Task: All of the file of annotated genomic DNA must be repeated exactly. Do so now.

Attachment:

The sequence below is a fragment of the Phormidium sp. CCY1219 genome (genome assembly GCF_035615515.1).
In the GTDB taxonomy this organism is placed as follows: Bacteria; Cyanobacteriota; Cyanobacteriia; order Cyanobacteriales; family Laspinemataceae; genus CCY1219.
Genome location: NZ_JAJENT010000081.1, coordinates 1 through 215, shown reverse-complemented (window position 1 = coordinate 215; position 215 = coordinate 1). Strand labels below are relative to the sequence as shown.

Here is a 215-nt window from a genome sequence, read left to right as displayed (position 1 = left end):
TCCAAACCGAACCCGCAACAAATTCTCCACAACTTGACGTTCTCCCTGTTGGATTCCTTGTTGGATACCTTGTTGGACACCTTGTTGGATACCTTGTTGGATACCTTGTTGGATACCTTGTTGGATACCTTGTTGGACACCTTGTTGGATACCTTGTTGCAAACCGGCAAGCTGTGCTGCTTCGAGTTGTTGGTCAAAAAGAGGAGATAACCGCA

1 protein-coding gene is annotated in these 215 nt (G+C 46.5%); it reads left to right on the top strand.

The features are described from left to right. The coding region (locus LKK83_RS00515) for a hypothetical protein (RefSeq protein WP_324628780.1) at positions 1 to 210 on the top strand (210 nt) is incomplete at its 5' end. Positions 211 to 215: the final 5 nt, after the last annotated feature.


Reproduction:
The sequence below is a fragment of the Phormidium sp. CCY1219 genome (genome assembly GCF_035615515.1).
In the GTDB taxonomy this organism is placed as follows: Bacteria; Cyanobacteriota; Cyanobacteriia; order Cyanobacteriales; family Laspinemataceae; genus CCY1219.
Genome location: NZ_JAJENT010000081.1, coordinates 1 through 215, shown reverse-complemented (window position 1 = coordinate 215; position 215 = coordinate 1). Strand labels below are relative to the sequence as shown.

Here is a 215-nt window from a genome sequence, read left to right as displayed (position 1 = left end):
TCCAAACCGAACCCGCAACAAATTCTCCACAACTTGACGTTCTCCCTGTTGGATTCCTTGTTGGATACCTTGTTGGACACCTTGTTGGATACCTTGTTGGATACCTTGTTGGATACCTTGTTGGATACCTTGTTGGACACCTTGTTGGATACCTTGTTGCAAACCGGCAAGCTGTGCTGCTTCGAGTTGTTGGTCAAAAAGAGGAGATAACCGCA

1 protein-coding gene is annotated in these 215 nt (G+C 46.5%); it reads left to right on the top strand.

The features are described from left to right. The coding region (locus LKK83_RS00515) for a hypothetical protein (RefSeq protein WP_324628780.1) at positions 1 to 210 on the top strand (210 nt) is incomplete at its 5' end. Positions 211 to 215: the final 5 nt, after the last annotated feature.